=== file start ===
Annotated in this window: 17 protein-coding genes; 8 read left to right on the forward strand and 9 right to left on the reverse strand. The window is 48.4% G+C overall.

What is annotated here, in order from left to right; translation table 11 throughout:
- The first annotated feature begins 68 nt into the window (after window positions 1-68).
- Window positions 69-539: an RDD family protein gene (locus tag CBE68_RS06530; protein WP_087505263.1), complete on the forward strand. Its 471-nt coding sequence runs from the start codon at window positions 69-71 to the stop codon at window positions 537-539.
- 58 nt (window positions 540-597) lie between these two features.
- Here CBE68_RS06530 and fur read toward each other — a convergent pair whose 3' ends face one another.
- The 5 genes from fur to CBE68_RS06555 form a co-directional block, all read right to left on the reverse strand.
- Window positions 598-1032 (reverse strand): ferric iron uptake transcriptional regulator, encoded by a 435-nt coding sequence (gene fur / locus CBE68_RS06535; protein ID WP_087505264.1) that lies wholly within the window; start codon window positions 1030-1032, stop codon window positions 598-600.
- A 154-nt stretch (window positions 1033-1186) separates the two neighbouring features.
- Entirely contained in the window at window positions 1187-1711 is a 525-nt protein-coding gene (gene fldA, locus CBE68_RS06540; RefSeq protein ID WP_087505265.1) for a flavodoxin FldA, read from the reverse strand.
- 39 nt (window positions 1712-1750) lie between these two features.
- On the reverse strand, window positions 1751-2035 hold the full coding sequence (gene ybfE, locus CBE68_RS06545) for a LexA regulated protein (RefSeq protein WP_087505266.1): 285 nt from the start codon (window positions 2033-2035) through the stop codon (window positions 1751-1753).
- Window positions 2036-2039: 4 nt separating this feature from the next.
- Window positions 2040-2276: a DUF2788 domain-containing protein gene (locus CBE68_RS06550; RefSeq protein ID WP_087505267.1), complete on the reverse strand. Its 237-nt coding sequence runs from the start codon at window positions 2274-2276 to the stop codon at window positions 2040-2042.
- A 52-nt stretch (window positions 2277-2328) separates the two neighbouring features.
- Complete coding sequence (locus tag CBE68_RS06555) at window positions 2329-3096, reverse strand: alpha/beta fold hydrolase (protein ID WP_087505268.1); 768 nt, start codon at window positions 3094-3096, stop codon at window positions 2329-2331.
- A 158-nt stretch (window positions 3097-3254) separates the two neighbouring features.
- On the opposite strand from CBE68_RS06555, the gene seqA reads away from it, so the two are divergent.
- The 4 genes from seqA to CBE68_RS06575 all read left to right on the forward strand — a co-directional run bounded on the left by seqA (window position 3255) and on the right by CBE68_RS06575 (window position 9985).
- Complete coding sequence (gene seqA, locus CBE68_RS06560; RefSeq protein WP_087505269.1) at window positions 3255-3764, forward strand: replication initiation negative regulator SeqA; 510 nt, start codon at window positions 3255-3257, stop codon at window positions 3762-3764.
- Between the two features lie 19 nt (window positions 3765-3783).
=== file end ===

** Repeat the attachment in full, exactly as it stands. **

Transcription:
Annotated in this window: 17 protein-coding genes; 8 read left to right on the forward strand and 9 right to left on the reverse strand. The window is 48.4% G+C overall.

What is annotated here, in order from left to right; translation table 11 throughout:
- The first annotated feature begins 68 nt into the window (after window positions 1-68).
- Window positions 69-539: an RDD family protein gene (locus tag CBE68_RS06530; protein WP_087505263.1), complete on the forward strand. Its 471-nt coding sequence runs from the start codon at window positions 69-71 to the stop codon at window positions 537-539.
- 58 nt (window positions 540-597) lie between these two features.
- Here CBE68_RS06530 and fur read toward each other — a convergent pair whose 3' ends face one another.
- The 5 genes from fur to CBE68_RS06555 form a co-directional block, all read right to left on the reverse strand.
- Window positions 598-1032 (reverse strand): ferric iron uptake transcriptional regulator, encoded by a 435-nt coding sequence (gene fur / locus CBE68_RS06535; protein ID WP_087505264.1) that lies wholly within the window; start codon window positions 1030-1032, stop codon window positions 598-600.
- A 154-nt stretch (window positions 1033-1186) separates the two neighbouring features.
- Entirely contained in the window at window positions 1187-1711 is a 525-nt protein-coding gene (gene fldA, locus CBE68_RS06540; RefSeq protein ID WP_087505265.1) for a flavodoxin FldA, read from the reverse strand.
- 39 nt (window positions 1712-1750) lie between these two features.
- On the reverse strand, window positions 1751-2035 hold the full coding sequence (gene ybfE, locus CBE68_RS06545) for a LexA regulated protein (RefSeq protein WP_087505266.1): 285 nt from the start codon (window positions 2033-2035) through the stop codon (window positions 1751-1753).
- Window positions 2036-2039: 4 nt separating this feature from the next.
- Window positions 2040-2276: a DUF2788 domain-containing protein gene (locus CBE68_RS06550; RefSeq protein ID WP_087505267.1), complete on the reverse strand. Its 237-nt coding sequence runs from the start codon at window positions 2274-2276 to the stop codon at window positions 2040-2042.
- A 52-nt stretch (window positions 2277-2328) separates the two neighbouring features.
- Complete coding sequence (locus tag CBE68_RS06555) at window positions 2329-3096, reverse strand: alpha/beta fold hydrolase (protein ID WP_087505268.1); 768 nt, start codon at window positions 3094-3096, stop codon at window positions 2329-2331.
- A 158-nt stretch (window positions 3097-3254) separates the two neighbouring features.
- On the opposite strand from CBE68_RS06555, the gene seqA reads away from it, so the two are divergent.
- The 4 genes from seqA to CBE68_RS06575 all read left to right on the forward strand — a co-directional run bounded on the left by seqA (window position 3255) and on the right by CBE68_RS06575 (window position 9985).
- Complete coding sequence (gene seqA, locus CBE68_RS06560; RefSeq protein WP_087505269.1) at window positions 3255-3764, forward strand: replication initiation negative regulator SeqA; 510 nt, start codon at window positions 3255-3257, stop codon at window positions 3762-3764.
- Between the two features lie 19 nt (window positions 3765-3783).